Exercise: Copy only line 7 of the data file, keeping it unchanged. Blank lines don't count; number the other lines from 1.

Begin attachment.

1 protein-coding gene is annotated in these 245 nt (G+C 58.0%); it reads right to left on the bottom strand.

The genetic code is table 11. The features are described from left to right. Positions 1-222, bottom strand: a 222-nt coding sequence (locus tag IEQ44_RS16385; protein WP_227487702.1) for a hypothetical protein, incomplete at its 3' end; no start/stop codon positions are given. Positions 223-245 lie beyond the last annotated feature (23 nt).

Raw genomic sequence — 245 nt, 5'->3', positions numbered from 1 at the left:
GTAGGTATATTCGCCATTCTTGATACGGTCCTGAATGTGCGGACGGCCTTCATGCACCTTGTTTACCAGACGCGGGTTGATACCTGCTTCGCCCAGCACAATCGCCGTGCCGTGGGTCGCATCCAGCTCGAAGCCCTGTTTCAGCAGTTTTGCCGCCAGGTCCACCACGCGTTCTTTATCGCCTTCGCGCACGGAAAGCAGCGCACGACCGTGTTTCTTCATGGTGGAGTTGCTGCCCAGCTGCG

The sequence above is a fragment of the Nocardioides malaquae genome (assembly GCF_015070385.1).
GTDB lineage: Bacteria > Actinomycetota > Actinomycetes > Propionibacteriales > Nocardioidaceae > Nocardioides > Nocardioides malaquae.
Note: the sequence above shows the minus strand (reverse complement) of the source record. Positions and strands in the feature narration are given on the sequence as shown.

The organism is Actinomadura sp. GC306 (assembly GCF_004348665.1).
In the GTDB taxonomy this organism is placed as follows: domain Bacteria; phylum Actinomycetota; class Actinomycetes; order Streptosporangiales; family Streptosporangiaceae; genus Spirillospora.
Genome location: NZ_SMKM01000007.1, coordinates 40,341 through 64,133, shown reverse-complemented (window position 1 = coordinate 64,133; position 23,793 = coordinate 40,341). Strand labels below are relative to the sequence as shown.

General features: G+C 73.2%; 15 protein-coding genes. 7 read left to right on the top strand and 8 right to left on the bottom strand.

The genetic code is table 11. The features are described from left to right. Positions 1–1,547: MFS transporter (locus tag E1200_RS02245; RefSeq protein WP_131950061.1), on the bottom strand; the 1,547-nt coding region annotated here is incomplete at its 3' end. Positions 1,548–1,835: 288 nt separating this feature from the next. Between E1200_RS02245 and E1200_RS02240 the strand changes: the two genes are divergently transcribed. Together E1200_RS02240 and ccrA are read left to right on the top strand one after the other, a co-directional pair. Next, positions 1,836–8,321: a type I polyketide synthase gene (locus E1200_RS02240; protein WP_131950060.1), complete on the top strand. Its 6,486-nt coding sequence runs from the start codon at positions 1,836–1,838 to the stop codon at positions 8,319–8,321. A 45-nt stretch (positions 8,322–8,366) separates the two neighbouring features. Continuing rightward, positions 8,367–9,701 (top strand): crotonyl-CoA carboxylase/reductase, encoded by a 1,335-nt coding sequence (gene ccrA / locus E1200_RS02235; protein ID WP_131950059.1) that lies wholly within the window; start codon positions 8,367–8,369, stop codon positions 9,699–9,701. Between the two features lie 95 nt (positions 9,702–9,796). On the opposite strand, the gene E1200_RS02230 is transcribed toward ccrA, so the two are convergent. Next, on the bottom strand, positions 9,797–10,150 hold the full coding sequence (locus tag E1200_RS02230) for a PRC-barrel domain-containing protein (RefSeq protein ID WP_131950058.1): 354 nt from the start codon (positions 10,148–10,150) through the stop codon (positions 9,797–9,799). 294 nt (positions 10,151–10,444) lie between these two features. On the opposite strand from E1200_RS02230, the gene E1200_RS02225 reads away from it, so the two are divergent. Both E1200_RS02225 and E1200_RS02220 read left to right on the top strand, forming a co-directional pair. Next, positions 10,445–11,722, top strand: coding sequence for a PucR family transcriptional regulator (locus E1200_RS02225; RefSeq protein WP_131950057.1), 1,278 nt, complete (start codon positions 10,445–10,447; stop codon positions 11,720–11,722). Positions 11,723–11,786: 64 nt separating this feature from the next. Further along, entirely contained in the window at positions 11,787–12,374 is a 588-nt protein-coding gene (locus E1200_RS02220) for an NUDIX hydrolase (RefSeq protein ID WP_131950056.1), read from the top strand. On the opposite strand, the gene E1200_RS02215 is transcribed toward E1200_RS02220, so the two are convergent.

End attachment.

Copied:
Note: the sequence above shows the minus strand (reverse complement) of the source record. Positions and strands in the feature narration are given on the sequence as shown.